If you’ve given up dairy due to acute signs of that dreadful thing called lactose intolerance, one company might have a cure for your symptoms. That’s right—you just might be able to binge eat a block of cheddar again and chug a tall glass of milk.
The a2 Milk Company is on a mission to bring dairy back into people’s lives. The company believes that many people with symptoms of lactose intolerance are not actually resistant to lactose, but are actually experiencing digestive problems due to the a1 protein present in milk. a1 is a genetic mutation that emerged in European dairy herds thousands of years ago. Since a1 is only associated with high dairy producing breeds (think cows, not women who produce a2 breast milk) the mutation spread throughout cattle in Europe, as well as the U.S.
The good news is that some “old world” cows still exist today in Africa and Asia, where the genetic mutations failed to be as widespread. These cows produce milk with the a2 protein, and these are the dairy sources a2 Milk Company uses. With DNA testing, the company can guarantee the milk they supply is strictly a2. The company is already filling glasses in New Zealand, Australia, and Britain. This month, the company will bring their brand to the bellies of Californians.
The idea obviously sounds like a miracle for those who miss milk in their lives due to self-described lactose intolerance. But what is the proof that a2 will truly allow some people to enjoy dairy again? In 2013 a study published in the European Journal of Clinical Nutrition examined the effects of a1 protein versus a2 protein. Researchers found that participants who consumed a2 dairy reported less bloating and abdominal pain. However, only eight people described themselves as being lactose intolerant when the study began. Of this small group, researchers found a decrease in lactose intolerance symptoms.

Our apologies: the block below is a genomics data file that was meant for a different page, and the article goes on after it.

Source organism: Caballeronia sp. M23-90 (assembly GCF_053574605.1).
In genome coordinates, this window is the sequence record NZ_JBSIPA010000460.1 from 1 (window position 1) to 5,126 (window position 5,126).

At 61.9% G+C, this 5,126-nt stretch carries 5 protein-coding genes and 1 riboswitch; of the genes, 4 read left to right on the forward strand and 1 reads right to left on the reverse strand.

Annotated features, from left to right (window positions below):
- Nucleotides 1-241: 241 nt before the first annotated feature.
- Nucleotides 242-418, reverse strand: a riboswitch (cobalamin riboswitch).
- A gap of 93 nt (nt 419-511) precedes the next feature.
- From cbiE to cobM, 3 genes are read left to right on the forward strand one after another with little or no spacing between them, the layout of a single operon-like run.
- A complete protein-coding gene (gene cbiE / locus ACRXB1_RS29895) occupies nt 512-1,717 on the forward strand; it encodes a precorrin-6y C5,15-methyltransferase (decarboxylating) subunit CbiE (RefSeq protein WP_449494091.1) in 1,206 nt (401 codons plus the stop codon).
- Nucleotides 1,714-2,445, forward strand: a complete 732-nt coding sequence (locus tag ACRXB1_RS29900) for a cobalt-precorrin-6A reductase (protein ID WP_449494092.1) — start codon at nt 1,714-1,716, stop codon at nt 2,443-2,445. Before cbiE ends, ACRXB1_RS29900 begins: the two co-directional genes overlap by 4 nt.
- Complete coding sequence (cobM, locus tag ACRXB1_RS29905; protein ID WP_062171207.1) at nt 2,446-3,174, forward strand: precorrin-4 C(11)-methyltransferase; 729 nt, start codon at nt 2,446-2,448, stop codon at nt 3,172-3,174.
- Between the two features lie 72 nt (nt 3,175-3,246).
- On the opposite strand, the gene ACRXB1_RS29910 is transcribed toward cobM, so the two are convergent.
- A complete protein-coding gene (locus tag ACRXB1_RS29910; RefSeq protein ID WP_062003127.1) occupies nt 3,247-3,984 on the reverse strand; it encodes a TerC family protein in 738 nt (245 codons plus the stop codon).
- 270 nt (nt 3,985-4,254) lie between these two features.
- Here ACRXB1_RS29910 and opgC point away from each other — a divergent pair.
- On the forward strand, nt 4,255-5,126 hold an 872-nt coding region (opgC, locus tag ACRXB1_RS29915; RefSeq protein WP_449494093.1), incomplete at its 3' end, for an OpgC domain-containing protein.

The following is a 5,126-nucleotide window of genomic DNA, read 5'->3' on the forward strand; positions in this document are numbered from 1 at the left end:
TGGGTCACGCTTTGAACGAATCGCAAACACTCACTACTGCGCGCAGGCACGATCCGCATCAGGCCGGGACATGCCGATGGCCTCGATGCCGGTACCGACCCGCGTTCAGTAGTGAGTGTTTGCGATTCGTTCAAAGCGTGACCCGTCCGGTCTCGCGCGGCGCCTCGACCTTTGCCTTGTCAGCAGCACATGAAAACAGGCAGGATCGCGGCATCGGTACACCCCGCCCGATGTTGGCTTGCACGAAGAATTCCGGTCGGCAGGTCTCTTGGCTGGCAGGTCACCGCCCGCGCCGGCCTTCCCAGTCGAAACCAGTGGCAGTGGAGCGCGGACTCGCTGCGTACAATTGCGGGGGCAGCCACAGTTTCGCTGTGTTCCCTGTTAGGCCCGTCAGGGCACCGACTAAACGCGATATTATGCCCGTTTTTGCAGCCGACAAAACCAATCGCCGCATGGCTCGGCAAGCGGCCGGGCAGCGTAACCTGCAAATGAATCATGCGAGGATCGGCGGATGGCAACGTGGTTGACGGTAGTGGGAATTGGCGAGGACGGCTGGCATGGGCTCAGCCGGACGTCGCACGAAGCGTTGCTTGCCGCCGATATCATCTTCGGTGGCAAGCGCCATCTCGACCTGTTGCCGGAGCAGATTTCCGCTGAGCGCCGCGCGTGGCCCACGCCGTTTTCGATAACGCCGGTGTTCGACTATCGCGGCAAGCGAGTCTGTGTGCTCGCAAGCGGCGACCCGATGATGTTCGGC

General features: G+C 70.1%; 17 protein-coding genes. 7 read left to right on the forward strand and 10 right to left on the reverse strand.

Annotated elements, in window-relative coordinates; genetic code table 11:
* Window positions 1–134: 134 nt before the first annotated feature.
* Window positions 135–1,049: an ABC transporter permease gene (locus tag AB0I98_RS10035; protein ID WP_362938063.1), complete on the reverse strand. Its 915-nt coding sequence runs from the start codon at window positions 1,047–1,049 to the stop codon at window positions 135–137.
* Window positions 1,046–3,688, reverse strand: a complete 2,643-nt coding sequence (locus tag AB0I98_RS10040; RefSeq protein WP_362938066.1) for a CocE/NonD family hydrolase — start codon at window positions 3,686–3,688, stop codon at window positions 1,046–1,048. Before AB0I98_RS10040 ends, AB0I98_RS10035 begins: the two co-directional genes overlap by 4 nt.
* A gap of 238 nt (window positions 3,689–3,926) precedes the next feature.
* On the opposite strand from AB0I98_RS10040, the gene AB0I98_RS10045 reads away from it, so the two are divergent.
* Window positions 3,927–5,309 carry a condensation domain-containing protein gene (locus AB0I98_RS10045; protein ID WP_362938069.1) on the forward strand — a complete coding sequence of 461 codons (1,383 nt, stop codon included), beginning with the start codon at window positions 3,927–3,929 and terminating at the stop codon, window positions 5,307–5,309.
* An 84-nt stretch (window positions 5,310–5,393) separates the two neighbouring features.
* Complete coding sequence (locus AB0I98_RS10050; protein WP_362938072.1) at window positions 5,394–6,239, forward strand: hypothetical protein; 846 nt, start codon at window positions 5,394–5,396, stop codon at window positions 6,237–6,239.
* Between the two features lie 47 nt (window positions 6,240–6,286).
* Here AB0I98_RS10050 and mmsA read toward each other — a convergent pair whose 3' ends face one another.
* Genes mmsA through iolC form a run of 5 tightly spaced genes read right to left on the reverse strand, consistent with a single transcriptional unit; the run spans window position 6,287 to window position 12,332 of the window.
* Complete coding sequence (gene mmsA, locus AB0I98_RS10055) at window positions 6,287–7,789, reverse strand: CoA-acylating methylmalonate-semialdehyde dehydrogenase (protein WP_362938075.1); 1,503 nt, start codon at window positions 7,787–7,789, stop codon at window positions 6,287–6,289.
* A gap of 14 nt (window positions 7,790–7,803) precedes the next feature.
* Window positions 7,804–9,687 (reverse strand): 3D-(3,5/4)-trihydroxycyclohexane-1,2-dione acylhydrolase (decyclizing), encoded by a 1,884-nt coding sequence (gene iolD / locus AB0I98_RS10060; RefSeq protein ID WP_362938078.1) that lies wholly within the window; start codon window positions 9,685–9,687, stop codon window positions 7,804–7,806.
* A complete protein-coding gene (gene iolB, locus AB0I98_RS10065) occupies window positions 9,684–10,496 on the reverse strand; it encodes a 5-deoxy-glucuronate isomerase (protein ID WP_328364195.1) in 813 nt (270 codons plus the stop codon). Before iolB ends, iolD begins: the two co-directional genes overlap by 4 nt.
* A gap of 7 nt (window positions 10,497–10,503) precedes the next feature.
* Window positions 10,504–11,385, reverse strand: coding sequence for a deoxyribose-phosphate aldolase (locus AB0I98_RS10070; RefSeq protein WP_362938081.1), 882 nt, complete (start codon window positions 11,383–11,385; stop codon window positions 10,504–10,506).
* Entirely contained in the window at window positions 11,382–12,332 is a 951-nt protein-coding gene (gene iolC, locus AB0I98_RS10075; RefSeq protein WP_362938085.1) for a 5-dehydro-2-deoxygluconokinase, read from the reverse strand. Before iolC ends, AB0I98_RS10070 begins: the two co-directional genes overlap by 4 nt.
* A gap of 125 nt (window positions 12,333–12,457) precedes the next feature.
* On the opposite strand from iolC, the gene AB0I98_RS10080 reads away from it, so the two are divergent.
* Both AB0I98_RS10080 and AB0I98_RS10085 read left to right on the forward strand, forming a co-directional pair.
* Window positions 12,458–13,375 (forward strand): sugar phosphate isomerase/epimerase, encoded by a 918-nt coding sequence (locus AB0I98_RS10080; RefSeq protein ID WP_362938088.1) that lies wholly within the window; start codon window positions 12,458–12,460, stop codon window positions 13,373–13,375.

Although the study was conducted from a less than ideal sample size, it certainly provides hope for those who fear they might be lactose intolerant. The problem truly could be that the individual is just resistant to the a1 protein in most dairy. Switching to dairy with the a2 protein could alleviate many digestive problems and open up access to crucial nutrients that milk provides: calcium, potassium, Vitamin D, and protein. As Madelyn Fernstrom—health and nutrition editor for NBC News and Today—explains, “I don’t see any harm in giving it a try if you have some issue with digesting dairy. Who knows? It could potentially be easier for you to digest—or not.”
For those of you who have been diagnosed with lactose intolerance, this will be no relief or aid. The product is for individuals who are not lactose intolerant but are merely unable to digest milk with the a1 protein. If the company gets good reviews from dairy-deprived Californians, a2 Milk Company will go nationwide. Look out world, they’re bringing dairy back.